The gizmo~ object implements a frequency-domain pitch shifter. It works by analyzing the frequency bins of an FFT'd signal, finding the peaks in the spectrum, and shifting them along the frequency axis to transpose the sound.
The gizmo~ object must be used inside a pfft~ with an overlap of 4 or more -- using an overlap of 2 will produce quite audible amplitude modulation. When used outside a pfft~ it does nothing.
default-pitch-scalar [float or int]
A numerical argument will be used as the default pitch shift scalar. The default is 1.0 (no pitch scaling).
Common Box Attributes
frequency-clipping-flag (0 or nonzero)
In left inlet: The word clip, followed by a zero or one, disables or enables the clipping of clips any out-of-range peaks caused by transposition rather than of folding them over. The default is off (equivalent to the message clip 0, so the gizmo~ object behaves like a time-domain transposer. Clipping may be turned off to avoid unwanted aliasing, and its use will probably depend on the sound being transposed and the range of transposition.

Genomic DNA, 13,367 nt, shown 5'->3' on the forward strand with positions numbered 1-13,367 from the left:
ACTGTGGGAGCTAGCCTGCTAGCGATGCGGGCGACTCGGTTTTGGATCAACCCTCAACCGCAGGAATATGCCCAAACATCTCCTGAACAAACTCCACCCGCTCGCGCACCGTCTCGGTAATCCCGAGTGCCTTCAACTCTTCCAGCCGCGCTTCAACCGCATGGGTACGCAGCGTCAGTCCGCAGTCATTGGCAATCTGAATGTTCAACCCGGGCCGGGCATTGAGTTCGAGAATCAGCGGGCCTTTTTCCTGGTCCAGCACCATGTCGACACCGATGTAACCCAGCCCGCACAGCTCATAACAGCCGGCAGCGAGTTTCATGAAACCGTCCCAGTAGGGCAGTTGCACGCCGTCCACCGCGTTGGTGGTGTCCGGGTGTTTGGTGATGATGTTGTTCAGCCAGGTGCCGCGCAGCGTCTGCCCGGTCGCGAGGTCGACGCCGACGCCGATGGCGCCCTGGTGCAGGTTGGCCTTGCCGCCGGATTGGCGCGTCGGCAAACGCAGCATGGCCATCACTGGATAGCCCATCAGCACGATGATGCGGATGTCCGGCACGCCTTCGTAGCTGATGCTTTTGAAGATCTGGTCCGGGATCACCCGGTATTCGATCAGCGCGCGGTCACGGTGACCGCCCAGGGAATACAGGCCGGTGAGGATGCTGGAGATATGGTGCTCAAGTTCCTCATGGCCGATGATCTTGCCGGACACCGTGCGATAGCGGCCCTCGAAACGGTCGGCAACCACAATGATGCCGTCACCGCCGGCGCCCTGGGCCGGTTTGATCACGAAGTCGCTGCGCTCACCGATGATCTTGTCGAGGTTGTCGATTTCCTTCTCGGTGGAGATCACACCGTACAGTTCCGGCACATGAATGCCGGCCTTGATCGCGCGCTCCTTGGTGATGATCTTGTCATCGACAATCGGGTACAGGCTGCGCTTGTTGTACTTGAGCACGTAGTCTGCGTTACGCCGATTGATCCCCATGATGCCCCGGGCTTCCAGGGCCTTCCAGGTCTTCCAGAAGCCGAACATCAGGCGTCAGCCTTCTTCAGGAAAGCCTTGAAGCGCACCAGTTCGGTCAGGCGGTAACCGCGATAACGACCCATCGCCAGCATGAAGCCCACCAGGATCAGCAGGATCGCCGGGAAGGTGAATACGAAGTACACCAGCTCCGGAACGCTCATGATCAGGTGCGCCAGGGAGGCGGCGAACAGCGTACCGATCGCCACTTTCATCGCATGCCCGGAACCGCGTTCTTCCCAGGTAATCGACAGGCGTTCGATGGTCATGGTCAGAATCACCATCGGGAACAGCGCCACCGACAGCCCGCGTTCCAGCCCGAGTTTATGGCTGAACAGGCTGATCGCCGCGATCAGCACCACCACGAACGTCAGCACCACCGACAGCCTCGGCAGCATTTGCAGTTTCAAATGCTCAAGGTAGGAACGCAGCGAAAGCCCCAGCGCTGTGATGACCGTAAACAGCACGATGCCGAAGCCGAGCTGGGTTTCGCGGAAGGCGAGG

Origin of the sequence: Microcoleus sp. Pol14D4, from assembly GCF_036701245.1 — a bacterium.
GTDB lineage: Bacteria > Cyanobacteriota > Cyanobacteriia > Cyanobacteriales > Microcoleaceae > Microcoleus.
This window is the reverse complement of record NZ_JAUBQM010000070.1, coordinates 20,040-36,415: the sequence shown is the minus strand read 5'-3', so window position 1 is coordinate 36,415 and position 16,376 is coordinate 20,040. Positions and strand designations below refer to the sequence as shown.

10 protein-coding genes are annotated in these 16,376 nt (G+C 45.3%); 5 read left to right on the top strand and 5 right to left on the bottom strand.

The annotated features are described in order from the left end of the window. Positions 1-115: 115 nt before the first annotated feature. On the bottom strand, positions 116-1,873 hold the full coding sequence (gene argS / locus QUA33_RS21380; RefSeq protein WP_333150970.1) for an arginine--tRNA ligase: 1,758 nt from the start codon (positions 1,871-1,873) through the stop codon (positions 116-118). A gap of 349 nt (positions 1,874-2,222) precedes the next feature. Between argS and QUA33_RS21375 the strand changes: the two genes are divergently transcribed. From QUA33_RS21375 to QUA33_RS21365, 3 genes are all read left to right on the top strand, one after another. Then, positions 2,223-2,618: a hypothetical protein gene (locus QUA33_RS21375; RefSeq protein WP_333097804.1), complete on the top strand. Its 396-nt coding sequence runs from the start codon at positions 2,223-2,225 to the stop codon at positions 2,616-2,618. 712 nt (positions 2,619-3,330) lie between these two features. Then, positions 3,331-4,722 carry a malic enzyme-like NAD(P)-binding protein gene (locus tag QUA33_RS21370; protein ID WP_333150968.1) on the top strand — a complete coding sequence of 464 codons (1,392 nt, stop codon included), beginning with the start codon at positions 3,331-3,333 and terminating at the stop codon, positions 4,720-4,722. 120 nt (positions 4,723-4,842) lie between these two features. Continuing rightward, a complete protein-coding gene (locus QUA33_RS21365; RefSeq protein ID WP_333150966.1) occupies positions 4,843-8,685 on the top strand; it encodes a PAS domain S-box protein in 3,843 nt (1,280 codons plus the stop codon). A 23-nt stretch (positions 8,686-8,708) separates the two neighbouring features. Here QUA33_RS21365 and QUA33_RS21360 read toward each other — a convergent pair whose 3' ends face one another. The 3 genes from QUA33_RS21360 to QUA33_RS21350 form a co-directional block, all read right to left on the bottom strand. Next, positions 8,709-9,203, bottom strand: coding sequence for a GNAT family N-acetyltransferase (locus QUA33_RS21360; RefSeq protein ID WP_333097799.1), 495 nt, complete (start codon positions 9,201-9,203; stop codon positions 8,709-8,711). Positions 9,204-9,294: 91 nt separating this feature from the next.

In left inlet: The word freqshift followed by a numerical value representing a positive or negative frequency in Hertz will be used as a frequency offet for the scaled amplitude peaks in the frequency spectrum. This corresponds to a frequency-shift of the transposed signal (see the freqshift~ or fbinshift~ objects for additional information).
In left inlet: The signal present at the left inlet is the real part of a frequencydomain signal coming from a fftin~ object inside a pfft~.
In middle inlet: The signal input to the middle inlet is the imaginary part of a frequency-domain signal coming from a fftin~ object inside a pfft~. Both real and imaginary inputs must be connected for gizmo~ to work.
The output is the pitch-shifted complex signal. The left outlet is the real component, and the right outlet is the imaginary component. These may be connected to the real and imaginary inputs of a fftout~ object inside a pfft~.